Quantum simulators promise to provide unprecedented insights into physical phenomena not accessible with classical computers and have the potential to enable radically new technologies. Analog dynamical quantum simulators constitute a most promising class of architectures to fulfil the ultimate promise to devise quantum machines outperforming classical computers. The AQuS project undertakes a two-fold approach: On the one hand, we devise versatile and practical platforms for dynamical simulators – making use of systems of ultra-cold atoms in optical lattices and the continuum, as well as cavity polaritons. We conduct an interdisciplinary research programme of certifying quantum devices and assess them in their computational capabilities, addressing largely unexplored key questions on the power of quantum simulators. On the other, we make use of those devices to probe important questions in fundamental and applied physics, ranging from technology-relevant problems, concerning transport processes or glassy dynamics, via long-standing challenges in the physics of non-equilibrium and thermalisation phenomena, through puzzles in notions of quantum turbulence, to questions in the study of quantum gravity.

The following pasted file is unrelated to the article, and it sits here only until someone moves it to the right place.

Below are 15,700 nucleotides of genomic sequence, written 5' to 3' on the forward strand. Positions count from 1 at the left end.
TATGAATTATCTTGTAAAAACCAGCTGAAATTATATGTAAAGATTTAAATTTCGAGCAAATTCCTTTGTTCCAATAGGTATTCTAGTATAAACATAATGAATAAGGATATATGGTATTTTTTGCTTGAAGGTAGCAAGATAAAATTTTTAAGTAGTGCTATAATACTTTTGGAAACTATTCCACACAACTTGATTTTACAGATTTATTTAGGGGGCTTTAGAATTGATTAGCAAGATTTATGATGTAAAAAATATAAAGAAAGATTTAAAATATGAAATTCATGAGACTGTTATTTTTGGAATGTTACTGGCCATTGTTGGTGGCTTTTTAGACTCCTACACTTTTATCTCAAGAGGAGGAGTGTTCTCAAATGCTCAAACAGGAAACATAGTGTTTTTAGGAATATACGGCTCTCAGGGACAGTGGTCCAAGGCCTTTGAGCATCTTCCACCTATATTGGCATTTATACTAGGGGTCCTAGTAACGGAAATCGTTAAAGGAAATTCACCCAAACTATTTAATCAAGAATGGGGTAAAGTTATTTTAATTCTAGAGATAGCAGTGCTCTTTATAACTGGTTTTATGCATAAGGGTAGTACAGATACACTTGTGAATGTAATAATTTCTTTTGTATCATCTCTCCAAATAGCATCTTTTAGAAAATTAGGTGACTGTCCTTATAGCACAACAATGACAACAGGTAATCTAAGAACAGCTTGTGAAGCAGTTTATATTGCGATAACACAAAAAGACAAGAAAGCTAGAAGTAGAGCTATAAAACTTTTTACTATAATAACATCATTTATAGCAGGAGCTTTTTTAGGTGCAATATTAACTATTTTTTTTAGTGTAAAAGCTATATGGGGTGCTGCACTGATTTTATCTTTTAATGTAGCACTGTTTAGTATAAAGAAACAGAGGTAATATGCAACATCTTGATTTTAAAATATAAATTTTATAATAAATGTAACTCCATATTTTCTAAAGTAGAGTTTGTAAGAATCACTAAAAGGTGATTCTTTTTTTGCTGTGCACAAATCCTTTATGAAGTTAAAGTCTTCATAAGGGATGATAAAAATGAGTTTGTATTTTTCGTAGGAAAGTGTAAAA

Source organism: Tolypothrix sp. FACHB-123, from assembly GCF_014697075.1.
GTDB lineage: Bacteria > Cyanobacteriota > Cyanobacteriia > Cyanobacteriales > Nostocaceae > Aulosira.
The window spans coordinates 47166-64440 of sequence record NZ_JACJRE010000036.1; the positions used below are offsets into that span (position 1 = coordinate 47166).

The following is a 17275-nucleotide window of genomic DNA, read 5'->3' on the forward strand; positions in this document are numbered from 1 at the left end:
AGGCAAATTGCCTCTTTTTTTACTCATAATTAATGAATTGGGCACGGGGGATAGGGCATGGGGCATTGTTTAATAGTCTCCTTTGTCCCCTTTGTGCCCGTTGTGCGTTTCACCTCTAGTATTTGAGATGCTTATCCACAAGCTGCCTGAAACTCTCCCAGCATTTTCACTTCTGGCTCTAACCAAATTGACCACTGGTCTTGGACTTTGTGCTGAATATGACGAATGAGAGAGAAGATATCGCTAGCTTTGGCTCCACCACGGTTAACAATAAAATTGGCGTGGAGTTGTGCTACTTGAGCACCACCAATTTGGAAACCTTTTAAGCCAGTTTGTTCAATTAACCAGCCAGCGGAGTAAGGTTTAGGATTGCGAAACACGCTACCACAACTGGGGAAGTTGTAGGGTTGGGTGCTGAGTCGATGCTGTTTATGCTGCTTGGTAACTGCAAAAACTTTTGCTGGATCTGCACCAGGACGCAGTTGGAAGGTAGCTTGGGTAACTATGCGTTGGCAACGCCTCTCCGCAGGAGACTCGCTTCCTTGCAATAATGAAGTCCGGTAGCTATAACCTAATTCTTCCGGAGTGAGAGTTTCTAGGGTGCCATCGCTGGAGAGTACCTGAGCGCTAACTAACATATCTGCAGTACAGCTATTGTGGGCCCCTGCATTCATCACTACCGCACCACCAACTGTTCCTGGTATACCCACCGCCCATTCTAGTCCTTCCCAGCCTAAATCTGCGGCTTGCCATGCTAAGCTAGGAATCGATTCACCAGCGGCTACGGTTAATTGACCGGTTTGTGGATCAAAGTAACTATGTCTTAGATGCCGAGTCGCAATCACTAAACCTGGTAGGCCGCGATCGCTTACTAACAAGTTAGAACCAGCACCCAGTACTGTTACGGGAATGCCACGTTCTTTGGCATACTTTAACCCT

AQuS 2016 – Analog Quantum Simulators for Many-Body Dynamics
05-08 Sep 2016. International Academic Forum Heidelberg, Germany.
The AQuS project is funded by the EU under the Horizon-2020 scheme
H2020-FETPROACT-3-2014 Quantum simulation
Contract Number: 640800 AQuS
Project start date: 01 January 2015
Project end date: 31 December 2017